In late 2021, just outside Taipei, a highly pathogenic coronavirus leaked from a lab.
It happened in a high-containment facility on a university campus: a researcher, finishing a day of working in several layers of personal protective equipment, removed her mask and inadvertently inhaled tiny, invisible particles of Sars-cov-2.
What happened next was telling. Rather than rushing to cover up the accident, Taiwanese authorities conducted an open, detailed and transparent investigation without delay. The institution paid a fine, the health minister explained the sequence of events to the press, and lessons were learned.
While no doubt a source of personal anguish for those involved, the lab incident demonstrated the clarity and professionalism with which Taiwanese authorities handled an unexpected outbreak of infectious disease.
In 2019, Sars-cov-2 emerged in Wuhan, China, and the ensuing crisis was decidedly not marked by transparency, but instead was met with secrecy and repression that saw journalists and clinicians harassed and imprisoned, and set in train acrimonious debate about the source of the virus that upended the world in a pandemic.
Rather than receiving prompt notification from Beijing, World Health Organisation (WHO) officials first learned of the Wuhan outbreak from three different sources: a local business publication, which had sought to confirm the authenticity of a gag order relating to the outbreak; ProMED mail, an infectious disease surveillance network; and, not least, from the deputy director of the Taiwanese Centre for Disease Control, who had been monitoring events in Wuhan from afar.
This was one of the first ironies of the Covid-19 pandemic: instead of hearing from central authorities in China about the new disease, as would be expected under the International Health Regulations, the WHO received warning from the CDC in Taiwan, a country not even afforded membership of the WHO. The reason for this exclusion is Beijing ominously warns the world that “Taiwan is not a country”. Hence, they cannot be a member.
While it didn’t gain it accession to the WHO, this vigilance at least gave Taiwan a head start in managing the pandemic. Thanks to a speedy and well-coordinated public health response, the nation of more than 23 million people had one of the lowest Covid-19 caseloads in the world for nearly 18 months, in the crucial period before there were vaccines. Taiwan managed to quash a Delta outbreak that appeared in mid-2021, as other countries, including Australia, struggled with the new variant. Later, the lab incident led to the exposure of 110 people, but this too was brought under control. It wasn’t until 2022, with most of the Taiwanese population vaccinated and the Omicron variant sweeping the world, that the virus truly spread throughout the country. This venerable success was despite Beijing’s attempts to block Taiwan from accessing much needed vaccines, and its unrelenting campaign to keep the country excluded from international forums.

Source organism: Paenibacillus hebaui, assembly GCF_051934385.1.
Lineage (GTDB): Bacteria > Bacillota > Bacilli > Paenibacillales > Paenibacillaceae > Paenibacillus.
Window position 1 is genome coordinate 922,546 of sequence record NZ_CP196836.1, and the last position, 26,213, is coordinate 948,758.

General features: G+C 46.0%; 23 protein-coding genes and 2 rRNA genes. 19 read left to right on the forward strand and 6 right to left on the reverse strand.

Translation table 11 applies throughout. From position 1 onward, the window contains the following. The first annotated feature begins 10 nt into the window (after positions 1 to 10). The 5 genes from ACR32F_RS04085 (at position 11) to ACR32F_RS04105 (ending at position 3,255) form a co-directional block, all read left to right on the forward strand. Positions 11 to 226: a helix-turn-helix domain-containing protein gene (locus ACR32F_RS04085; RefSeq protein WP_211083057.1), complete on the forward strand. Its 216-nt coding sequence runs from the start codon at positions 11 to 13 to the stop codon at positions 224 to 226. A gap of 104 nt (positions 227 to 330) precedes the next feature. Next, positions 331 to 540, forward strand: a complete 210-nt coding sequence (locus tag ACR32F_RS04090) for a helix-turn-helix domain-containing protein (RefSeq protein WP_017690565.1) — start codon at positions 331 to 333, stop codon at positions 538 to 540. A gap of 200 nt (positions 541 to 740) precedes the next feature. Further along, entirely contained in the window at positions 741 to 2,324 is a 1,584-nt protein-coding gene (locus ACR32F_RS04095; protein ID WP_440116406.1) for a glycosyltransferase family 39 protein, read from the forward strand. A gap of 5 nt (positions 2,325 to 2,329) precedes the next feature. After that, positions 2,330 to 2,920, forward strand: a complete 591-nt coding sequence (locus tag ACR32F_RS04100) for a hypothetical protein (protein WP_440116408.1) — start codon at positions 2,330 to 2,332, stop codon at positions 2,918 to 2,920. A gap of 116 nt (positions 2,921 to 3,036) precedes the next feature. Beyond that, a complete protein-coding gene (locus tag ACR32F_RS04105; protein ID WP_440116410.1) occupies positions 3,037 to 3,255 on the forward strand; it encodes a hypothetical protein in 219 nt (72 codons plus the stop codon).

Taiwan’s pandemic response should be offered to the world as a model. However, the most important international venue for discussing such matters, the World Health Assembly (WHA), remains out of reach for the country. This year, Taipei is again being blocked from attending the WHA amid a sustained campaign by officials from China to deny it a seat at the table. When the World Health Assembly declined to consider Taiwan’s inclusion last year, amid ongoing pressure from Beijing, China’s ambassador to the United Nations declared triumphantly that “the political and legal foundation for Taiwan's participation in the WHA does not exist”.
In the year since, the China’s military has encircled Taiwan with increasing menace. Reports of fighter jets, naval ships and drones crossing into the country’s airspace are now a frequent occurrence. Political leaders in the United States have voiced concerns that the PLA is “setting conditions to blockade Taiwan” in the coming months or years. Taipei needs a channel for self-advocacy at all international bodies, the World Health Assembly included. An invasion, after all, would entail profound consequences for public health.
The WHO’s response to Covid-19 has been highly questionable. In the first crucial weeks of the outbreak, the organisation went along with the laughable proposition posed by authorities in China that the virus could not be transmitted from person-to-person. Several other scandals followed, culminating in a shamefully compromised “investigation” into the origins of the disease, in which crucial data was withheld and Beijing’s pet theory – of the virus being imported via frozen seafood from abroad – was lent undue credibility.
Both Beijing and the WHO would do well to repair some of these shortcomings. Allowing Taiwan to at least attend the 2023 World Health Assembly as an observer would be a good start. Further down the road, perhaps one of the WHO’s much-vaunted Goodwill Ambassadors could extend Taiwan full membership. One in particular, the celebrated soprano Peng Liyuan, would be the ideal candidate to make such a gesture. Her marriage to China’s President Xi Jinping would surely present no real conflict of interest.